When married couples file joint tax returns, they collectively claim their children as exemptions. Unmarried couples, however, are not able to file jointly, so there may be some uncertainty as to who can claim the children as dependents for tax purposes. In some couples, only one of the parents is a legally recognized parent, in which case that parent claims the exemption. In other relationships where both partners are legal parents, they agree on which parent will claim the exemptions, perhaps based on who will stand to gain the greatest financial benefit, who has the greater need for the exemption, or an alternating year-to-year schedule.
If couples can not agree on who will claim the children as exemptions for income tax purposes, and if there is no court order or legal agreement in effect that covers this issue, the Internal Revenue Service (IRS) provides five tests that determine who is entitled to claim the exemptions. The following questions, based on IRS guidelines, can help you determine who in your family can claim the children as exemptions.
The Member of Household or Relationship Test
Did the child you wish to claim as an exemption live with your for the entire year as a member of your household, other than during temporary absences by either of you due to illness, education, business, vacations, or military service?
Is the child related to you by birth or adoption?
If you answered yes to either or both of these questions, move on to the next test. If you answered no to both questions, stop here. You are not entitled to claim the child as a dependent/exemption.
The Citizenship or Residency Test
Was the child a U.S. citizen or resident, or a resident of Canada or Mexico, for some part of the tax year?
If you answered yes to this question, move on to the next test. If you answered no, stop here. You are not entitled to claim the child as a dependent/exemption.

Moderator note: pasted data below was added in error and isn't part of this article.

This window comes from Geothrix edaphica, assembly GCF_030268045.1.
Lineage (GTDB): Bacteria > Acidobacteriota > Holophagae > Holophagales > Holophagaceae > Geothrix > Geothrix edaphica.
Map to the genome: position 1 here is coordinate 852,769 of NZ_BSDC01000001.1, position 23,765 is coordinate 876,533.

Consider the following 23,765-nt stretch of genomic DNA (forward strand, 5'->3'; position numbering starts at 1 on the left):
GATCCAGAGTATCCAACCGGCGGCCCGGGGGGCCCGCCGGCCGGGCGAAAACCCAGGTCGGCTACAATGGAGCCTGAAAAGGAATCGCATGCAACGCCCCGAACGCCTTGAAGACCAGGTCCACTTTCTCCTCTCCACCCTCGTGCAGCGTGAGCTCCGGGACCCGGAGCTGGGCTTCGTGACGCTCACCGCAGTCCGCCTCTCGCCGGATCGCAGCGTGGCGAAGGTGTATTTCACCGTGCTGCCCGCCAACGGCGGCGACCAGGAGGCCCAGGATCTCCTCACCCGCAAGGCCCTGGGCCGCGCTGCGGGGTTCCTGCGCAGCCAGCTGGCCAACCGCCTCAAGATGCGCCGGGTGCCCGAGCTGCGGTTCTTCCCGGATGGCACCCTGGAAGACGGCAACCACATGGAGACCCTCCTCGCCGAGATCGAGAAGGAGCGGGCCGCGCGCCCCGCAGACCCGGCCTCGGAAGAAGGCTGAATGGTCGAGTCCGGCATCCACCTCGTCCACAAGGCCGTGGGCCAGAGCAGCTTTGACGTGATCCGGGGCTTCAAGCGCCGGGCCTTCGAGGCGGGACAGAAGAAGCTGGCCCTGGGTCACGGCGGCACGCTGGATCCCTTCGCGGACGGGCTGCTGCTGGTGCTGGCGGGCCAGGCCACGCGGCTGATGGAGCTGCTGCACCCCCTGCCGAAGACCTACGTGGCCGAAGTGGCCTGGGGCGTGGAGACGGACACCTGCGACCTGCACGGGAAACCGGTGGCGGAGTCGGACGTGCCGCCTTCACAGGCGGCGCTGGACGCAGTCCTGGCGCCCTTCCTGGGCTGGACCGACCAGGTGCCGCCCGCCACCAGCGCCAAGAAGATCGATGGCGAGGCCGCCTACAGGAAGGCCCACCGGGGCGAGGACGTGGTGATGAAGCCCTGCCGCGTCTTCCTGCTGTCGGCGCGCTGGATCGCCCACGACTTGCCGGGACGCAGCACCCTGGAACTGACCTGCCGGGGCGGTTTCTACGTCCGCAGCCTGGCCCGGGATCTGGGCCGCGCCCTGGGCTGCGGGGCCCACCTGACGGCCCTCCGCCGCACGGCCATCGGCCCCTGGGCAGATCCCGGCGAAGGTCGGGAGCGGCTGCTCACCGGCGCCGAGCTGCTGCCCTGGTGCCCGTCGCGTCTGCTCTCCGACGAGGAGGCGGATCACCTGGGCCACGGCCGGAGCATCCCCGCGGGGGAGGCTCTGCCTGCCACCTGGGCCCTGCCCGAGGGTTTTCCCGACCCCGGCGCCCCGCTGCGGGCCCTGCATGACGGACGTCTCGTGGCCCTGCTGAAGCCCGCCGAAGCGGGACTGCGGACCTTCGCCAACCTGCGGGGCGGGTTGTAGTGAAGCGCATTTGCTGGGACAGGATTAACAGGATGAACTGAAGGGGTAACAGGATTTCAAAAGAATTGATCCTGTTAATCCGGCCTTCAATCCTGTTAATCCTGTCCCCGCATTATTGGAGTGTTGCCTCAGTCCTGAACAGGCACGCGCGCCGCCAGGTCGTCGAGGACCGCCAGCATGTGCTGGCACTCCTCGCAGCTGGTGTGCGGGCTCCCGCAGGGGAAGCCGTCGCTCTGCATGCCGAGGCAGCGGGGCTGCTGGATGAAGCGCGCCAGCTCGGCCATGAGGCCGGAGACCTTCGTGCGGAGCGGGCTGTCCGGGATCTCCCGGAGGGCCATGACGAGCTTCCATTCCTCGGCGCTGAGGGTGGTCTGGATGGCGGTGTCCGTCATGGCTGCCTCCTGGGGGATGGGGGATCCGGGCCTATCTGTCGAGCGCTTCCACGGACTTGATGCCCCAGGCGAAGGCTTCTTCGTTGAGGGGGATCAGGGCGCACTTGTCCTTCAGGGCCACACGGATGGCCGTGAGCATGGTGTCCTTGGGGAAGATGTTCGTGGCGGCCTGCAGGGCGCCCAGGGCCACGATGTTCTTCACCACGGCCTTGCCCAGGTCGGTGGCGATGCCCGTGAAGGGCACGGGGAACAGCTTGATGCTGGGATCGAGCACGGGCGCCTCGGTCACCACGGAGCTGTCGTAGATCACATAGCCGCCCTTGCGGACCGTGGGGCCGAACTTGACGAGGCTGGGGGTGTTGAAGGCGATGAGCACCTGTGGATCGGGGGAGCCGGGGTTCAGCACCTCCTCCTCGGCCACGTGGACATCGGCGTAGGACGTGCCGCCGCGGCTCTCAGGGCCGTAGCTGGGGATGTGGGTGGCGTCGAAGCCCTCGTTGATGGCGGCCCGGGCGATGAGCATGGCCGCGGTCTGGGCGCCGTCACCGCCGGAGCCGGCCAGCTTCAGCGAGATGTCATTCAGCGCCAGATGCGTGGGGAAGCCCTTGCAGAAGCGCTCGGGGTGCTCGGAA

The Joint Return Test
Can the child file a joint return with another taxpayer?
If you answered no to this question, move on to the next test. If you answered yes, stop here. You are not entitled to claim the child as a dependent/exemption. (Note: This situation generally arises only when the child is married.)
The Gross Income Test
Did the child earn less than $2,800 this tax year?
Was the child under age nineteen at the end of the year?
Was the child a student under age twenty-four at the end of the year?
If you answered yes to one or more of these questions, move on to the next test. If you answered no to all three questions, stop here. You are not entitled to claim the child as a dependent/exemption.
The Support Test
Did you provide more than half of the child's financial support during the year?
To calculate whether you provided half of the child's support, complete the following:
Is the amount of support you provided greater than the difference? If so, you provided more than half of the support for this child.
If you answered yes to this question and passed all of the tests above, you are entitled to claim the child as a dependent/exemption on your income taxes.
Have Tax Questions About Your Dependents? Get a Free Case Review
It can often be difficult for separated or separating parents to agree on child care and support and the thought of one more issue to resolve, especially one related to taxes, can seem overwhelming. Why not lighten your load by reaching out to a professional to help file the necessary tax forms and negotiate on your behalf, if needed. Reach out to a family law attorney today and receive a free initial case evaluation.